In 2003, we were treated to The Core, arguably the last gasp of the once mighty disaster movie genre before it slunk off to SyFy to de-evolve into Lavalantula whereupon Volcanic eruptions in Los Angeles unleash a swarm of gigantic, lava-breathing tarantulas.
Sorry, I lost my train of thought as to why Lavalantula (and its equally awesome sequel 2 Lava 2 Lantula) somehow failed to win every Oscar going ad become the highest grossing films ever.
I was, I was… Oh, right! The Core and the destruction of a once mighty if ery, very cheesy genre. Basically, the destruction genre did exactly what it said on the tin. Some pesky event (usually a volcano or asteroid or swarm of something- mostly bad CGI.) Would threaten the world, lots of things would blow up, a load of extras would compete to see who could die in the most over the top way possible and then a load of cardboard one dimensional cut-outs would save the day with seconds to spare and then stare off into the distance as the orchestra swells and the audience starts to get to it’s feet.
Like I say, in recent years the genre has gone downhill as disaster films tend to be expensive and these days most of the films that tick all of the boxes come with a Lycra clad fashion disaster with absolutely no sense of their own innate ridiculousness.
Which brings me to Geostorm, an absolute blast from the past which I half expected to find had been stuck on a shelf for 20 years. But it hasn’t, it’s been stuck on a shelf since 2016 as it was bumped for the vastly inferior Batman V Superman Dawn of Migraines.
And make no mistake, this is a very big, very very dumb film. Before going anywhere near the cinema place your brain in a nice secure environment preferably surrounded by classical music and reading war and peace with a nice glass of Brandy.
The plot’s been recycled from, of all things the absolutely terrible Avengers film from 1998. Basically, in a bid to stop global warming, all of the nations of the world built a massive net around the Earth that can do…. stuff to stop extreme weather from killing people. However, one day the network of satellites designed to control the global climate start to attack Earth, and it’s a race against the clock to uncover the real threat before a worldwide Geostorm wipes out everything and everyone.
Naturally, only one person can save the day- the man who designed and built the system… Gerard Butler. Because when you need a scientist you ask central casting to end you Gerard Butler. But for him I guess this is a career highlight. Because for a man who once had the world at his feet following 300, Butler has squandered his talents and my time starring in almost unwatchable drokk.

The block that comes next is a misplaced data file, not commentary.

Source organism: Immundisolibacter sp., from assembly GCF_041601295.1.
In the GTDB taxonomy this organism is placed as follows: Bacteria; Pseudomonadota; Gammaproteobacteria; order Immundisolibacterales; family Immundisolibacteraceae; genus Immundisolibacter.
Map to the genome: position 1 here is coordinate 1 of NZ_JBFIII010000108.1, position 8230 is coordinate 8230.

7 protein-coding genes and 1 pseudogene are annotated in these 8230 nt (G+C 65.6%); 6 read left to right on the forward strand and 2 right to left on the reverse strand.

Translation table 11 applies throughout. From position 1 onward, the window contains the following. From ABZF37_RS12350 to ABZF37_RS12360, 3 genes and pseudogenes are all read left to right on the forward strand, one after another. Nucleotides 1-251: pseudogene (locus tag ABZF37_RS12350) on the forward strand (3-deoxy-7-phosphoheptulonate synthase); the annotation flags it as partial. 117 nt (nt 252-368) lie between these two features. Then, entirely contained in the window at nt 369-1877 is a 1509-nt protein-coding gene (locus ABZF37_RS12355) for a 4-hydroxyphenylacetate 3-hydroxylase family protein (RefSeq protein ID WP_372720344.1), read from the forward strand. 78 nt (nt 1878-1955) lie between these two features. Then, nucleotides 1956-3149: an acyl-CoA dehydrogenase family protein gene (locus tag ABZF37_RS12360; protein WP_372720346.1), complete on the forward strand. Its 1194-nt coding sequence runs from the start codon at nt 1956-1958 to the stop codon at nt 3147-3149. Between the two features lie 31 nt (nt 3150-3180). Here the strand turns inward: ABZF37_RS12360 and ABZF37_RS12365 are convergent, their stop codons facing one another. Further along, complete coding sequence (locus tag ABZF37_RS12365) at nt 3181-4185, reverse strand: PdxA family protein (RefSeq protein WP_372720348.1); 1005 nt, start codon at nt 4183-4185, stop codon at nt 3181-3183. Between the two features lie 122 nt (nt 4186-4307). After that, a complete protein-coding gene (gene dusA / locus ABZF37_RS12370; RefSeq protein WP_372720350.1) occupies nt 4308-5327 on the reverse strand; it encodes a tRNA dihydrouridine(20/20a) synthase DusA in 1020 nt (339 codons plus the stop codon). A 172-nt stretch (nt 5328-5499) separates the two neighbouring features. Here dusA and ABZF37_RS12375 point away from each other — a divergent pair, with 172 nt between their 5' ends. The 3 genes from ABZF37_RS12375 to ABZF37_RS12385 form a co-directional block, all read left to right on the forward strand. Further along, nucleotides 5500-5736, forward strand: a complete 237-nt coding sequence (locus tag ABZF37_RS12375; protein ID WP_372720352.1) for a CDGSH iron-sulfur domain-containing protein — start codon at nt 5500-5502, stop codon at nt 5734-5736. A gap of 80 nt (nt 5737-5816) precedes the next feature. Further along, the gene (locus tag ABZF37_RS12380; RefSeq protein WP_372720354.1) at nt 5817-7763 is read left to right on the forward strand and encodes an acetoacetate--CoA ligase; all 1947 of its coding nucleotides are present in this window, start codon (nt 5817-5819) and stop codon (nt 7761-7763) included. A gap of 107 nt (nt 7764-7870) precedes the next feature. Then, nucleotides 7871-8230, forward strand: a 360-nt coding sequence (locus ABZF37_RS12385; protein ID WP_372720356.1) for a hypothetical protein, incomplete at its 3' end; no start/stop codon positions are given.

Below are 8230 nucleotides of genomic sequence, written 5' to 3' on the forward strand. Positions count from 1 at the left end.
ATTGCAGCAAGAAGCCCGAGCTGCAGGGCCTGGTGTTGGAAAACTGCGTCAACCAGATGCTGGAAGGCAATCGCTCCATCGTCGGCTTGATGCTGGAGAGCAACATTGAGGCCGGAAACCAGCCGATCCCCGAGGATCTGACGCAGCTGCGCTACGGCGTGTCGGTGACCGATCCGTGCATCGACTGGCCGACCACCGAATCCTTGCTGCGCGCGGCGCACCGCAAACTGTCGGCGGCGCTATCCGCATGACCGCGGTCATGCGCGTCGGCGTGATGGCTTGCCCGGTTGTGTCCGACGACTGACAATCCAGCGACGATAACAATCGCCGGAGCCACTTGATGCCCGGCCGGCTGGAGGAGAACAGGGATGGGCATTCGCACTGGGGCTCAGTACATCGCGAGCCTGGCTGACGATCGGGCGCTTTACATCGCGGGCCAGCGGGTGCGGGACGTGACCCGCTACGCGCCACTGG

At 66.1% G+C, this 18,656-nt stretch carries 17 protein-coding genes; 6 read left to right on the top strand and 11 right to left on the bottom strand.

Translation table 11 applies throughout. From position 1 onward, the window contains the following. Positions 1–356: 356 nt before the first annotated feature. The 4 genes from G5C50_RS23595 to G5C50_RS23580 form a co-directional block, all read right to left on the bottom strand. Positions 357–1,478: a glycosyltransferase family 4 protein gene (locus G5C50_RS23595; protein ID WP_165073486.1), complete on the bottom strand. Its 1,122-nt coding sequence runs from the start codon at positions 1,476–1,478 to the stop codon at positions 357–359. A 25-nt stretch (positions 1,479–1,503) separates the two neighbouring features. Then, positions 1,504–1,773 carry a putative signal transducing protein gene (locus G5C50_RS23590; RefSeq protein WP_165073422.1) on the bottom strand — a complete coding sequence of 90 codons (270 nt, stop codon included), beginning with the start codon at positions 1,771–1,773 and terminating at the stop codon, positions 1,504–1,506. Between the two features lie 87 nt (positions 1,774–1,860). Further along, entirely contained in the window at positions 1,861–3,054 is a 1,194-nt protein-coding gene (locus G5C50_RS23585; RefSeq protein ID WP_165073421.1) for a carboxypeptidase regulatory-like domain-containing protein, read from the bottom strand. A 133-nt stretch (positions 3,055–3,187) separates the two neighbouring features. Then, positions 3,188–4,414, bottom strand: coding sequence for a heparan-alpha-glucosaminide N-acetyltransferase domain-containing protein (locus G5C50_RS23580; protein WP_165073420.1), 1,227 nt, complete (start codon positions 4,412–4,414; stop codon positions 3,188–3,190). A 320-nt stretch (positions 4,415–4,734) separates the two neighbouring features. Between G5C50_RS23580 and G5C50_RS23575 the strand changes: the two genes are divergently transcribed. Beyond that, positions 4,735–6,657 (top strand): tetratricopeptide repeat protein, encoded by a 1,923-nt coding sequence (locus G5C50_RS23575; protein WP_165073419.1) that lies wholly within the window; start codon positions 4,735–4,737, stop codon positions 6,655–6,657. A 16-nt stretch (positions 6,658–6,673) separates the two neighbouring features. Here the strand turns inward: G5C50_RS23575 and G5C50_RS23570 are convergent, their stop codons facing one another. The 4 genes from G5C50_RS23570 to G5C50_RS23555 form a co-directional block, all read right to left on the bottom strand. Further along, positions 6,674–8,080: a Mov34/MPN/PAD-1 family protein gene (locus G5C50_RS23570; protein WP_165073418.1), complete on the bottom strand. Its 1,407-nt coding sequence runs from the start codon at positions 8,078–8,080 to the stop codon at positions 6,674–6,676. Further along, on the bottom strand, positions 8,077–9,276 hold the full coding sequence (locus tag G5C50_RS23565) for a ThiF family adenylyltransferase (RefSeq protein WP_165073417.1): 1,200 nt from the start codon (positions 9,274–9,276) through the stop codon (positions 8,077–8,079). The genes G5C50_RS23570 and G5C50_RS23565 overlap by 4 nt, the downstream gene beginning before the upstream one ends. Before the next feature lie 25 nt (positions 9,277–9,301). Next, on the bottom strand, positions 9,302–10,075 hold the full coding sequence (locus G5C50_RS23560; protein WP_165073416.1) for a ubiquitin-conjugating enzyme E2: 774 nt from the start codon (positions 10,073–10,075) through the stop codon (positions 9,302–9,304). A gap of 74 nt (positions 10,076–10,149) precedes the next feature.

Anyway, he has to go and shout the satellites back into behaving and then there’s inevitably a conspiracy with a villain on Earth who you’ll spot in five minutes and one in space who when they reveal themselves engender less a realization that the clues were in front of us the entire time than “Who the hell were you again?”
But, bear in mind this is a film with the line “You get the car, I’ll get the President” Before kidnapping said President and driving backward in a huge orange taxi, firing a gun whilst firing a handgun with inch perfect accuracy.
Subtle it isn’t.
But every time you start thinking about a plot hole or six there’s another city getting destroyed or something else explodes and you forget all about it. Imagine a film directed by a can of energy drink and your halfway there.
I loved it.
I loved every over the top moment, every ridiculous scene or set piece or fight scene. I loved that it was just stupid and fun and full of cardboard characters and seemed to have no idea of irony, or plot or worldbuilding or sequel baiting. I loved that the only person who seemed to be acting was the girl playing Butlers daughter who seems far too good to be in this film. I loved the fact that this is the film after 15 million dollars was spent on re-shoots! What was it like before? I need to see what it was like before.
Most importantly though, this is the first film in ages that I could see myself popping on when my mates are around and we’ve had a few beers and you want something to laugh at. It’s the best example of it’s genre since Armageddon and one I would love to catch on Saturday evenings when it’s repeated endlessly on ITV2.
What a shame it’s going to bomb at the box office because there’s a lot here to love. Alas, this film is an explosion and bad science filled butterfly that’s just too beautiful for this world. It’s also a butterfly I’ll probably forget exists in about 3 hours.
But that’s life.
My Score If Nothing Else- With a Few Beers Inside You